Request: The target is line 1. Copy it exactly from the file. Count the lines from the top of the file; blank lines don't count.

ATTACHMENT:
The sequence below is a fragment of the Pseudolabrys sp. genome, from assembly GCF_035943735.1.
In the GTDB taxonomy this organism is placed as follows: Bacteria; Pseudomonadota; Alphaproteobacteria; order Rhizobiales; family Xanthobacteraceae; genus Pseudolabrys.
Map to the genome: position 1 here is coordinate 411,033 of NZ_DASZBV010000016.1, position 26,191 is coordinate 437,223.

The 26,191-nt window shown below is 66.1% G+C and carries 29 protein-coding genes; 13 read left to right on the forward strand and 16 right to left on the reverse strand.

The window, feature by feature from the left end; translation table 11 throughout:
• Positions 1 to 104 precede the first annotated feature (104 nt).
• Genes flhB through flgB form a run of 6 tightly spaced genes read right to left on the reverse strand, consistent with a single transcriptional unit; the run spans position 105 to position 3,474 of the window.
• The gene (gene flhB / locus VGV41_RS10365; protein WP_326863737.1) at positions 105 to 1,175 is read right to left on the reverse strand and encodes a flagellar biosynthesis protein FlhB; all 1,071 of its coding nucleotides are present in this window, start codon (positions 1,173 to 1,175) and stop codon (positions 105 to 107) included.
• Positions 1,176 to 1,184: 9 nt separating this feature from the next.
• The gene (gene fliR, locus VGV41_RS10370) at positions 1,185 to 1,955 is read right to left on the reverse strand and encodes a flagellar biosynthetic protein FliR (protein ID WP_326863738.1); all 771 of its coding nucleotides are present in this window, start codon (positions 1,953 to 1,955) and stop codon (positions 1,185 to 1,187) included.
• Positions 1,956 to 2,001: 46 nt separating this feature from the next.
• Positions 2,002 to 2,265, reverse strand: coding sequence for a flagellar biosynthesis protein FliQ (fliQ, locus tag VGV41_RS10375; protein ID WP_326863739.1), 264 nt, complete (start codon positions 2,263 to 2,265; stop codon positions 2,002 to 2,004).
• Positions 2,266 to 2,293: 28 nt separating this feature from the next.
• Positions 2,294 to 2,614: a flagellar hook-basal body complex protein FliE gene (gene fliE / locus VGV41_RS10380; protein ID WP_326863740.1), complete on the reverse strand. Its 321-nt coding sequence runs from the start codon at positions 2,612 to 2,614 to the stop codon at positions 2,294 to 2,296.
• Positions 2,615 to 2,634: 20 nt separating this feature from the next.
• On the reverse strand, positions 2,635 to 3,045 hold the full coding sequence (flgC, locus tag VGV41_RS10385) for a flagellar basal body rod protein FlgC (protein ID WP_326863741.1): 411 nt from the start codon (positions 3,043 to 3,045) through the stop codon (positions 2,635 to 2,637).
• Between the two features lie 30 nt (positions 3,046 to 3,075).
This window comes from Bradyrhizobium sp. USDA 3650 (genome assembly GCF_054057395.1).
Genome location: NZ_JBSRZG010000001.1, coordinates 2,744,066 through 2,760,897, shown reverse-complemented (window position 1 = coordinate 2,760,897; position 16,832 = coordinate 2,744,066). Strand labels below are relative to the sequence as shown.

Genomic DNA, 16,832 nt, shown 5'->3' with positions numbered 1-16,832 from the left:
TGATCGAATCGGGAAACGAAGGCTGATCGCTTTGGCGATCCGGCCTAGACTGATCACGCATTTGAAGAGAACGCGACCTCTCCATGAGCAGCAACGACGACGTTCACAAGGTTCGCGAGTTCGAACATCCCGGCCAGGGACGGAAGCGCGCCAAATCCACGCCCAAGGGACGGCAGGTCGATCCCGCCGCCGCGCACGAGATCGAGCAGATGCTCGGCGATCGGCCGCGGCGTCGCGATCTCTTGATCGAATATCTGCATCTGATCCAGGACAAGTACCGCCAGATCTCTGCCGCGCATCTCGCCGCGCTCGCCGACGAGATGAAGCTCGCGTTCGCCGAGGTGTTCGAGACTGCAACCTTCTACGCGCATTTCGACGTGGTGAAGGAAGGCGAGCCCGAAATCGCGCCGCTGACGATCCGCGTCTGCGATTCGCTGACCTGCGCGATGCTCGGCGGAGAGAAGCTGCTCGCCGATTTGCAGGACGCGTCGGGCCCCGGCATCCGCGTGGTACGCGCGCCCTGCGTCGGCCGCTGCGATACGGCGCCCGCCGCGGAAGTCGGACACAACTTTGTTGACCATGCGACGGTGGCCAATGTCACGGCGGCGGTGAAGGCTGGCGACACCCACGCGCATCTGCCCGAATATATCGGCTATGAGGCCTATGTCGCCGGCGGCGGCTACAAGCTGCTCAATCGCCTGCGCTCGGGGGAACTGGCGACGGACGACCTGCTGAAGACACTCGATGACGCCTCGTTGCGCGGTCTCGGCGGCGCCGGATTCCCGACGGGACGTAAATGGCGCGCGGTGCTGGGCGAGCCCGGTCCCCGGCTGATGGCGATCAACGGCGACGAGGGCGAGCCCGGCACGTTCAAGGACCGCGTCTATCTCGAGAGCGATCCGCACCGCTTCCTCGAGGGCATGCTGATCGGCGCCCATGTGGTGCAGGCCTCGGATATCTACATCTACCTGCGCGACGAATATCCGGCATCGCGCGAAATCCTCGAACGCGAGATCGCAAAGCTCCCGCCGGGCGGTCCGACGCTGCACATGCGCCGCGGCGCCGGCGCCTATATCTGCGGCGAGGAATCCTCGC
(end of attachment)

The sequence below is a fragment of the Pseudolabrys sp. genome, from assembly GCF_035943735.1.